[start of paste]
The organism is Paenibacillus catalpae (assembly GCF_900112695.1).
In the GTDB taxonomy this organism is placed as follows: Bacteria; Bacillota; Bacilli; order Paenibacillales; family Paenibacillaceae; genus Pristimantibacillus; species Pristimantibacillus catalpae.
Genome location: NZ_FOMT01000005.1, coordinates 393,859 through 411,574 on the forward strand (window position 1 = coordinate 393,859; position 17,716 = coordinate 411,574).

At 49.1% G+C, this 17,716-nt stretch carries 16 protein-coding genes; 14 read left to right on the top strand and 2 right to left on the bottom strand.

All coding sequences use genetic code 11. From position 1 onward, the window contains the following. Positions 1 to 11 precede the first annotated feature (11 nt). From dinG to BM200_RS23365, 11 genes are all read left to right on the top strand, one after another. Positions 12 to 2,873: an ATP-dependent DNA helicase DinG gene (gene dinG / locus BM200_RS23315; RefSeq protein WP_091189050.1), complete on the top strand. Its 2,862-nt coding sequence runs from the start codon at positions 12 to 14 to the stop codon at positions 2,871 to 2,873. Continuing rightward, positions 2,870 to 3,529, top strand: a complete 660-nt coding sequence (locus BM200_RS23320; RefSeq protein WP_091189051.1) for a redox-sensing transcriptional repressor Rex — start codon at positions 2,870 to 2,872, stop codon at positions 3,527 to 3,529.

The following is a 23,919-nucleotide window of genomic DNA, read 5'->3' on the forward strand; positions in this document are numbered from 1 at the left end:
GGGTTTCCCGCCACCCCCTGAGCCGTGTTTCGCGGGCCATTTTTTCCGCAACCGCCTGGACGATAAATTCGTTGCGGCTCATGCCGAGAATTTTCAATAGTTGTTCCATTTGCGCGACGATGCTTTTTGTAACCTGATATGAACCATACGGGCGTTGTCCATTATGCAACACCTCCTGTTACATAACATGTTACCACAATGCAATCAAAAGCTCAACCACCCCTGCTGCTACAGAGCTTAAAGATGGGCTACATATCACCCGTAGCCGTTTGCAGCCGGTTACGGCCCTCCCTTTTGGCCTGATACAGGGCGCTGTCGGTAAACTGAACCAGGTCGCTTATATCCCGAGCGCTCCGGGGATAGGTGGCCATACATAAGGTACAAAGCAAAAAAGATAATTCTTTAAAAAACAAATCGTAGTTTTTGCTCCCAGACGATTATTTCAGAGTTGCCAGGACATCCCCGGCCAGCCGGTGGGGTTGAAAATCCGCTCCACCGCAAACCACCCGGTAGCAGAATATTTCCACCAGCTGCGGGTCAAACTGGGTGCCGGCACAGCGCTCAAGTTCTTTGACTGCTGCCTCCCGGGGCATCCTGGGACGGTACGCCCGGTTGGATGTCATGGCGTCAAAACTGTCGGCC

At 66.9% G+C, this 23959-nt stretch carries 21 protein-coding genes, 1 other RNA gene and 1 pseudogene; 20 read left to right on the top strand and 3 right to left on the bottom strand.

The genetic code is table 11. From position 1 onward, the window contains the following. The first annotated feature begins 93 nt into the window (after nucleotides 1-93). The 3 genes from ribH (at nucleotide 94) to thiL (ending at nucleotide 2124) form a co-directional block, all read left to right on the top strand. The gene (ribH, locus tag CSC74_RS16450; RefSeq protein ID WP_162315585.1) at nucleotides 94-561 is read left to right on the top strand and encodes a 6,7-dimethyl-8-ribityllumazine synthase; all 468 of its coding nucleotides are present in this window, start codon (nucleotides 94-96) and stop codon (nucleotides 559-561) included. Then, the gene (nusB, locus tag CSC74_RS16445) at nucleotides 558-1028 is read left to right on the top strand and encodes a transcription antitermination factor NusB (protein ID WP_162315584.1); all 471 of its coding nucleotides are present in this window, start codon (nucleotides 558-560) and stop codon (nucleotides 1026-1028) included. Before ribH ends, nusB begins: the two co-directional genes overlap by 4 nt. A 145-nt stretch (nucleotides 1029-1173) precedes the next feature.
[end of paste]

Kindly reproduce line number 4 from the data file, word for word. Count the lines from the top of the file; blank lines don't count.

At 49.1% G+C, this 17,716-nt stretch carries 16 protein-coding genes; 14 read left to right on the top strand and 2 right to left on the bottom strand.